But the storm didn’t relent. Time ticked away as Whalen and her crew sat on the tarmac in Cape May waiting for a break in the severe weather. Frustrated and feeling that Damian’s chances for surviving in the open sea were dwindling, she told the crew, “I think we just killed him.”
Lightning bolts the size of tree trunks flashed around Damian. I’m going to get electrocuted! he thought as a bolt flashed into the wave-tossed ocean next to him. But he kept swimming.
His years of weightlifting and martial arts training had kicked in. He had been relentless at his tae kwon do classes. He would never give up and prided himself on working toward earning a black belt, and he had developed what tae kwon do practitioners call an “indomitable spirit.” It dictated, “You cannot be subdued or overcome in the face of fear or failure.”
Now Damian put failure—and fear—out of his mind. Then a wave lifted him and he saw the container ship, seemingly heading closer to him. I can make it, he thought. A huge thunderbolt exploded like bomb right above him. He looked up and shouted, “Really is this all you got? You’re not going to beat me.”
Although Damian had no way of knowing it, the Maersk Westport had been in constant communication with the Coast Guard since hearing Michael’s initial radio message. Eventually it located the Sea Robin, which was no longer running on autopilot. It reached Michael on Channel 16, maneuvered itself alongside the Sea Robin and threw a very-panicked Michael Schinder a line.
Whalen and her crew returned to Atlantic City where they refueled. This time when they flew over Atlantic City they were buffeted by strong winds but the lightning storm had moved on.
After more than three hours in the water, Damian was exhausted. He stopped swimming to tread water. While eight-foot waves crashed over him and buffeted him like a cork in the ocean, he realized the wind had shifted and was now pushing him toward the Maersk Westport. Maybe they will see me, he thought, cupping his hands and powering through the choppy seas.
After another mile or so, a huge swell lifted him up again and he couldn’t believe his eyes. In the distance he saw the Sea Robin alongside the 600-foot long container ship! His entire body ached but he kept swimming.
Lt. Whalen was just about to crisscross the search pattern she was assigned when they suddenly heard a message come over the radio from the Maersk Westport: “Coast Guard, Coast Guard. There is a man in the water near the boat.” Somehow, against all odds, after almost four hours in the water, Damian had reached the container ship and the Sea Robin.
Whalen flew to the scene.
“It can’t be!” thought Michael when he first saw “a white blob” in the ocean near him and the container ship. Fearful of being smashed against the container ship, he had cast off the line and was circling the area, hoping against hope that he would spot his friend. He stared at the blob and then heard the raspy-throated scream, “Mike! Mike! Don’t leave me!”
Reader's Digest International EditionAs the boat neared Damian, Michael stopped the engine and threw a life jacket and a line to him. Damian grabbed on to the swim ladder at the stern of the boat. With a superhuman effort, he hauled himself up and onto the boat.
Remarkably, after putting on dry clothes and gulping down over a quart of orange juice, Damian set his boat’s autopilot for home and sent the Coast Guard a radio message that he was planning to take the Sea Robin back to Cape May.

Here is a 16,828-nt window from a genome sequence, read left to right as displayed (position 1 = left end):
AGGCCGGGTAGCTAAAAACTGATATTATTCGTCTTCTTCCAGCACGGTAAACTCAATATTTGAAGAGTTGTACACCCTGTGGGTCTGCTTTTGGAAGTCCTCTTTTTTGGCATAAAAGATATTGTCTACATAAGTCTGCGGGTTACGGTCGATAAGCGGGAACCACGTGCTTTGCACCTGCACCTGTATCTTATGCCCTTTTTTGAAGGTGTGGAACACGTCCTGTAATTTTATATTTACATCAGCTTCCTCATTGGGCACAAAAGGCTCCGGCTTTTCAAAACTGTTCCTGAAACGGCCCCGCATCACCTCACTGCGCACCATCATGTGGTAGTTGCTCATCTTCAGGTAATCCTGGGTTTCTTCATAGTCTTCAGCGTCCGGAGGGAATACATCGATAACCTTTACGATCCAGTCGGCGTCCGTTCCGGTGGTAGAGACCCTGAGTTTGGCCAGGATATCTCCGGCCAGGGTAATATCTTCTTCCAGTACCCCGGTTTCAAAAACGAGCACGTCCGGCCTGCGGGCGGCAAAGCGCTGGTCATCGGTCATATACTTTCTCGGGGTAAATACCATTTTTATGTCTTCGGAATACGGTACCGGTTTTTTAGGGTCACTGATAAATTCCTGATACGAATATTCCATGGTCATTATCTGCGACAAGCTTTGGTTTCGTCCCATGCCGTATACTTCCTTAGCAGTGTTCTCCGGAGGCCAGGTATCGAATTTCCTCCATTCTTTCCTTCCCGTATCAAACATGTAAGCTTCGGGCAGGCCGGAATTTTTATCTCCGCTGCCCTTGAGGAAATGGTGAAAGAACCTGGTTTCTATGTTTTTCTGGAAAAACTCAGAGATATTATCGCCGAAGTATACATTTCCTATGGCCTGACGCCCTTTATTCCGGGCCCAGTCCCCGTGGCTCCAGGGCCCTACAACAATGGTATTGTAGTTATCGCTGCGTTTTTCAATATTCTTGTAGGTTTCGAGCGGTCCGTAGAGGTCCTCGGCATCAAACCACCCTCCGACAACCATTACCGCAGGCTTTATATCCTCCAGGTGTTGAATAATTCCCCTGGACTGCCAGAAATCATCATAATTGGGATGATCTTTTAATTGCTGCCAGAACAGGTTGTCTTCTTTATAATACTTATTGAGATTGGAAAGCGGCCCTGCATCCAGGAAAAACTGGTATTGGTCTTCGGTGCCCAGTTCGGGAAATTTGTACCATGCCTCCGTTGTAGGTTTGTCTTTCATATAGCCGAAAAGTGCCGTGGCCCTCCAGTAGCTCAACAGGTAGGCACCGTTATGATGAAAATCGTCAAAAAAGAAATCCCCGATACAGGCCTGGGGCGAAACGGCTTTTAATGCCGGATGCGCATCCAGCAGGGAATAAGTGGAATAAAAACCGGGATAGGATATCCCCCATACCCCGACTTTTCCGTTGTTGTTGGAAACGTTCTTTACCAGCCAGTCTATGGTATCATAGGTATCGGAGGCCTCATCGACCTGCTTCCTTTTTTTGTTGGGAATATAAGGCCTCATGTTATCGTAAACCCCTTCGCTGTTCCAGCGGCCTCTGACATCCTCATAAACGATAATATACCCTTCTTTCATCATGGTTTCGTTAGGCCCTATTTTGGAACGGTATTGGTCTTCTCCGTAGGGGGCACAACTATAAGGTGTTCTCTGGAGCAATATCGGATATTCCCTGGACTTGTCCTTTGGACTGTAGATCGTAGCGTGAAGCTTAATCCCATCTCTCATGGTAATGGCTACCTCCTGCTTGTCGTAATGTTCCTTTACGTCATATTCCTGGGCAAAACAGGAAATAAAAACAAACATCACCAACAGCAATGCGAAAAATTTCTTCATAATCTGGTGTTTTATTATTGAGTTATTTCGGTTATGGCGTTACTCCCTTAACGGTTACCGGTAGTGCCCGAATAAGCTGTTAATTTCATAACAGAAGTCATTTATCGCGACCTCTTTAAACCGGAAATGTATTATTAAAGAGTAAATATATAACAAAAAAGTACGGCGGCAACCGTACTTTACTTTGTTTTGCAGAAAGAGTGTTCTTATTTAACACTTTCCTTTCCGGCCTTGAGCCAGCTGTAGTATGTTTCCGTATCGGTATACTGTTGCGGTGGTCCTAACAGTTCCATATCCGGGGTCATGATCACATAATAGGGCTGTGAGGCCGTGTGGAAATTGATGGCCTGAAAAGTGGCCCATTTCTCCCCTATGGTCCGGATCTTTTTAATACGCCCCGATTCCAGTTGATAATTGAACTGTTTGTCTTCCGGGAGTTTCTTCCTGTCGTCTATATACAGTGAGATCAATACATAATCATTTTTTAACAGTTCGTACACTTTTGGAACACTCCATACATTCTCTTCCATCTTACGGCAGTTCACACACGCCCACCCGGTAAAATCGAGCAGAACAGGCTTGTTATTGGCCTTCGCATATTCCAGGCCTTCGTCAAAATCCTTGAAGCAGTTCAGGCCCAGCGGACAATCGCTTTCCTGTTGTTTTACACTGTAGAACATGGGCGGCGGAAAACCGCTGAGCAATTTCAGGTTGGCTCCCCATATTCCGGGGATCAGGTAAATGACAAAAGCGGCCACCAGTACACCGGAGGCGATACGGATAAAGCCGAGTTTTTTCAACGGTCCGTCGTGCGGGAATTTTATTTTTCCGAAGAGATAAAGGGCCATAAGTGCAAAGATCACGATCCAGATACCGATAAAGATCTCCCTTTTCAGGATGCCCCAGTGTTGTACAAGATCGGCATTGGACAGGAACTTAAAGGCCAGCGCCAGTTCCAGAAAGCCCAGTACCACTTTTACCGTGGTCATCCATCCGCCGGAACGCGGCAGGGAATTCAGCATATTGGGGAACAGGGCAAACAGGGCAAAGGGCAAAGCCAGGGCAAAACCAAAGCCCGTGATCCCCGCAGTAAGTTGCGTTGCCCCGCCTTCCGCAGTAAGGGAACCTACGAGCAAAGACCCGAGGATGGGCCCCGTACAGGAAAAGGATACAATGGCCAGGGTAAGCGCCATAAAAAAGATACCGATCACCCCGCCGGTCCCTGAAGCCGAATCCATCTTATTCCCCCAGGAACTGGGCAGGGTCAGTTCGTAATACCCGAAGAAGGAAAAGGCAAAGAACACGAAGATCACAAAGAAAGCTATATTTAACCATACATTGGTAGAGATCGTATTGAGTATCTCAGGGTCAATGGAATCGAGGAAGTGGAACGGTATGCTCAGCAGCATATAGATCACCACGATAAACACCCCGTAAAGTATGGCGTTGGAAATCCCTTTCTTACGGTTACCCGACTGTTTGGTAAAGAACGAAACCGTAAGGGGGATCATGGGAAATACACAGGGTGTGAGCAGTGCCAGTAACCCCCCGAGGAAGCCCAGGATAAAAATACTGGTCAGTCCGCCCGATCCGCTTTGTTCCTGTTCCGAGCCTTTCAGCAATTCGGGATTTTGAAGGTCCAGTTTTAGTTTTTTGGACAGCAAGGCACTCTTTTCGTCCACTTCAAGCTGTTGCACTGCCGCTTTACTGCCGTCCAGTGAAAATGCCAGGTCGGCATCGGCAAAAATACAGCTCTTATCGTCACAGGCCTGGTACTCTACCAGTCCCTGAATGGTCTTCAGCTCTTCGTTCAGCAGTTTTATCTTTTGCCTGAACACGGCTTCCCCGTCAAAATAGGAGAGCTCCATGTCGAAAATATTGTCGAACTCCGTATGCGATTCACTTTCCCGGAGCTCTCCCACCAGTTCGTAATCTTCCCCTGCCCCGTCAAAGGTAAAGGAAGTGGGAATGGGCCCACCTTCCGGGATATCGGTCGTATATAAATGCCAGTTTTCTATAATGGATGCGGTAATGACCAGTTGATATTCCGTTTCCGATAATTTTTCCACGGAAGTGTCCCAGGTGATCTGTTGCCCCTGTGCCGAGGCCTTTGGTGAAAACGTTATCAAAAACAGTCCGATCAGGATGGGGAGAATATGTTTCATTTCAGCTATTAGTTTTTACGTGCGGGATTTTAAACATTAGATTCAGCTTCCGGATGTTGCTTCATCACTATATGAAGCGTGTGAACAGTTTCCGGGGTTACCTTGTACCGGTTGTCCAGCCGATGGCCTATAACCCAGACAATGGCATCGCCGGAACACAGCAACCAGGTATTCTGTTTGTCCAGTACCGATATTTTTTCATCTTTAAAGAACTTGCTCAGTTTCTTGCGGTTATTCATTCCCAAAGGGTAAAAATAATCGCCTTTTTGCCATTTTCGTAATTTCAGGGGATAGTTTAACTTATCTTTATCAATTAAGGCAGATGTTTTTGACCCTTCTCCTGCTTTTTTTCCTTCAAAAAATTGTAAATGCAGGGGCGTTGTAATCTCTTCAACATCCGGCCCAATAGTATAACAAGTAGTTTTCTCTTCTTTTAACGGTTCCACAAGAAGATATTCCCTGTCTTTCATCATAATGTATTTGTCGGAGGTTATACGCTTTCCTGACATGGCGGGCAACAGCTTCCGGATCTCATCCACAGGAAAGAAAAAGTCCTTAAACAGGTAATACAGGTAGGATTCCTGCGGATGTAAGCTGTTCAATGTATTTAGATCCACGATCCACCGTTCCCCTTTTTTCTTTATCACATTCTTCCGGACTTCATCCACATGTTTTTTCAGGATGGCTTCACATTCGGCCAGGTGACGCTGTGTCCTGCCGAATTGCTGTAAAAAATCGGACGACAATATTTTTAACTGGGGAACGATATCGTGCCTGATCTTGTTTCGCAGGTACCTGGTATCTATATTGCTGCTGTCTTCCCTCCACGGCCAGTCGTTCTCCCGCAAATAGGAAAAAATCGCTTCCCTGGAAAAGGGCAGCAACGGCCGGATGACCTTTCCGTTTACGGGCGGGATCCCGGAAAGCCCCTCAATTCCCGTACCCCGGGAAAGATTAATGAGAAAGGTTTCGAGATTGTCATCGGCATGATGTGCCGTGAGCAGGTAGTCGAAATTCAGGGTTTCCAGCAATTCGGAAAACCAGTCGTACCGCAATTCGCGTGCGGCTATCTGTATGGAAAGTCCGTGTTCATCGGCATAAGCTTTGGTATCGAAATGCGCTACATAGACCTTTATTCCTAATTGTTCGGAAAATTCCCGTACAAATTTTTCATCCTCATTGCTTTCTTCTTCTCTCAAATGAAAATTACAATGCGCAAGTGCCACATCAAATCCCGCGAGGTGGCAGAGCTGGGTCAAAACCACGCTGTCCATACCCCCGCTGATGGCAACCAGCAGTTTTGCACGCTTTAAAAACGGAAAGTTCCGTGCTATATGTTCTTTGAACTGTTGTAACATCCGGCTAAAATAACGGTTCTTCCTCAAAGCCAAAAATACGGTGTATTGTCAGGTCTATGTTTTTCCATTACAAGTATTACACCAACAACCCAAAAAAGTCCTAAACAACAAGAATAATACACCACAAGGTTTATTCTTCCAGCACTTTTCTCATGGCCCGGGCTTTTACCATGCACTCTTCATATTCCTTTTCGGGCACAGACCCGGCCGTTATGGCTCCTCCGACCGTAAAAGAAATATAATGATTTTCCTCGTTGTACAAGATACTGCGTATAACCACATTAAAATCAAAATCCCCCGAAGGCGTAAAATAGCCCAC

No way, thought Christopher Lynch, an aviation survival technician and rescue swimmer, when he heard this. He’s been in the water four hours and he thinks he is good to go? He told Whalen, “We need to check this guy out medically before we let him go.”
The crew lowered Lynch to the Coast Guard’s 45-foot boat. But the seas were so rough the 45-footer couldn’t safely approach the Sea Robin. Lynch jumped into the ocean and swam to Damian’s boat.
Lynch knew immediately there was something wrong with Damian. The rescued fisherman began to shiver. Then, he curled up into a shivering mass on a couch in the state room, and his muscles contracted wildly. Damian was hypothermic and Lynch knew that he was in real danger of experiencing heart failure. Lynch radioed Whalen for a rescue basket to hoist Damian to the chopper.
The Sea Robin had a 25-foot tall outrigger at the rear of the boat that would interfere with a hoisting, so Lynch would have to help Damian, who was now close to being catatonic, stand up. Once on his feet, Damian was able to walk to the bow of the boat. The eight-foot seas and the fact that the chopper’s rotor wash would cause the Sea Robin to spin, complicated matters.
Sure enough, on the first attempt, the basket from the chopper landed too far from Lynch’s grasp.
There was another problem. To keep the helicopter hovering above the Sea Robin, Whalen’s helicopter was using up gas quickly. “Seven minutes,” the co-pilot, Lt. Jordan Kellam, warned Whalen. “We only have time for one more attempt,” he told her.
After a second failed attempt with the basket, Lynch hand-signalled to Whalen to drop a sling, hoping that he could grab it as it was lowered above him. Whalen was flying blind and relying on the helicopter crew to position her above Lynch, at the bow of the Sea Robin.
As Whalen flew over the boat, it began to twist in the sea from the chopper’s rotor wash. Whalen fought the winds and expertly worked the controls with both hands and feet while the 5mm steel winching cable was lowered. It dropped above Lynch, swinging over his head, and he grabbed it.
With just five minutes of fuel left before they had to leave the scene, Lynch placed Damian into the sling, attached his own hoistable vest to the rescue hook, and secured Damian’s chest strap. The pair was whisked off the deck and into helicopter in less than a minute. While Lynch bundled Damian into a hypothermic bag, Whalen headed for Atlantic City.
Aboard the Sea Robin, Michael was accompanied home by a Coast Guard crewman from the rescue boat.
In hospital, Damian was treated for hypothermia and a muscle-wasting condition called rhabdomyolysis caused by his ordeal and released.
“This was one for the record books,” says Whalen. “We are especially thrilled because, sadly, most ‘Man Overboards’ do not end like this.”
As Damian later said, “You guys saved my life.”